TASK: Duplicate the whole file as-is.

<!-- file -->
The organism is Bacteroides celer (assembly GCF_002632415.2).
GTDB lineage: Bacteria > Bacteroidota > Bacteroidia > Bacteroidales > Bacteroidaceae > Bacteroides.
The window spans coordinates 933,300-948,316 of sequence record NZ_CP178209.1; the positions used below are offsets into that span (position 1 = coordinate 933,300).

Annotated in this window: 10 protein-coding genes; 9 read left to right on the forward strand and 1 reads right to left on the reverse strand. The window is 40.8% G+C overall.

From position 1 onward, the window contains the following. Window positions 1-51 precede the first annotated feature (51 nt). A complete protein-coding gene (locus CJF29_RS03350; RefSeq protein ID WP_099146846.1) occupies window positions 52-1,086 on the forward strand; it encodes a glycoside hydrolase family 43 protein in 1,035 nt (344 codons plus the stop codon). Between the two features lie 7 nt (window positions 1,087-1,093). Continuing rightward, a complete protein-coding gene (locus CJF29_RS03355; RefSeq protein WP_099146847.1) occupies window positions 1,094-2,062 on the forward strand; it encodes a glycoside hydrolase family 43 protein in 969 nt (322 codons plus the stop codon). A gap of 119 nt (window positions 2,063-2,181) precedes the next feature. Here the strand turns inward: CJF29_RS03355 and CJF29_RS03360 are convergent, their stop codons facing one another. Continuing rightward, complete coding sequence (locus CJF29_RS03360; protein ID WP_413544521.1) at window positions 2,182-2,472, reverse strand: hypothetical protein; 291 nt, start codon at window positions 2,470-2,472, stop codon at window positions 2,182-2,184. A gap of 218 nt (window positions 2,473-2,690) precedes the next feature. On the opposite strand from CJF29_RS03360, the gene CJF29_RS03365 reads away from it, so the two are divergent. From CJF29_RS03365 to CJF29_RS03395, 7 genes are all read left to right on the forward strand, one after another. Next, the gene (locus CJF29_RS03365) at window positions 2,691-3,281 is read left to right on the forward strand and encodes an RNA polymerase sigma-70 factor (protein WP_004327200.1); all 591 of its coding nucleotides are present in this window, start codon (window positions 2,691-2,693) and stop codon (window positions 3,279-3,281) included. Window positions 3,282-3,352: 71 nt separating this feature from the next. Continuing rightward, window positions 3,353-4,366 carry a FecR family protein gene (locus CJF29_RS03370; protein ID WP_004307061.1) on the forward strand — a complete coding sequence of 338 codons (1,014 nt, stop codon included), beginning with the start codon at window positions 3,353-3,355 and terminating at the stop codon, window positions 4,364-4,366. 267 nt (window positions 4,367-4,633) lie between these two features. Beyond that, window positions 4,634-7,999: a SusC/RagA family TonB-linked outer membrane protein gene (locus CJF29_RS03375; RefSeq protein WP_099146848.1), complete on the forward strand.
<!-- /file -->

The organism is Bacteroides celer (assembly GCF_002632415.2).
GTDB lineage: Bacteria > Bacteroidota > Bacteroidia > Bacteroidales > Bacteroidaceae > Bacteroides.
The window spans coordinates 933,300-948,316 of sequence record NZ_CP178209.1; the positions used below are offsets into that span (position 1 = coordinate 933,300).

Annotated in this window: 10 protein-coding genes; 9 read left to right on the forward strand and 1 reads right to left on the reverse strand. The window is 40.8% G+C overall.

From position 1 onward, the window contains the following. Window positions 1-51 precede the first annotated feature (51 nt). A complete protein-coding gene (locus CJF29_RS03350; RefSeq protein ID WP_099146846.1) occupies window positions 52-1,086 on the forward strand; it encodes a glycoside hydrolase family 43 protein in 1,035 nt (344 codons plus the stop codon). Between the two features lie 7 nt (window positions 1,087-1,093). Continuing rightward, a complete protein-coding gene (locus CJF29_RS03355; RefSeq protein WP_099146847.1) occupies window positions 1,094-2,062 on the forward strand; it encodes a glycoside hydrolase family 43 protein in 969 nt (322 codons plus the stop codon). A gap of 119 nt (window positions 2,063-2,181) precedes the next feature. Here the strand turns inward: CJF29_RS03355 and CJF29_RS03360 are convergent, their stop codons facing one another. Continuing rightward, complete coding sequence (locus CJF29_RS03360; protein ID WP_413544521.1) at window positions 2,182-2,472, reverse strand: hypothetical protein; 291 nt, start codon at window positions 2,470-2,472, stop codon at window positions 2,182-2,184. A gap of 218 nt (window positions 2,473-2,690) precedes the next feature. On the opposite strand from CJF29_RS03360, the gene CJF29_RS03365 reads away from it, so the two are divergent. From CJF29_RS03365 to CJF29_RS03395, 7 genes are all read left to right on the forward strand, one after another. Next, the gene (locus CJF29_RS03365) at window positions 2,691-3,281 is read left to right on the forward strand and encodes an RNA polymerase sigma-70 factor (protein WP_004327200.1); all 591 of its coding nucleotides are present in this window, start codon (window positions 2,691-2,693) and stop codon (window positions 3,279-3,281) included. Window positions 3,282-3,352: 71 nt separating this feature from the next. Continuing rightward, window positions 3,353-4,366 carry a FecR family protein gene (locus CJF29_RS03370; protein ID WP_004307061.1) on the forward strand — a complete coding sequence of 338 codons (1,014 nt, stop codon included), beginning with the start codon at window positions 3,353-3,355 and terminating at the stop codon, window positions 4,364-4,366. 267 nt (window positions 4,367-4,633) lie between these two features. Beyond that, window positions 4,634-7,999: a SusC/RagA family TonB-linked outer membrane protein gene (locus CJF29_RS03375; RefSeq protein WP_099146848.1), complete on the forward strand.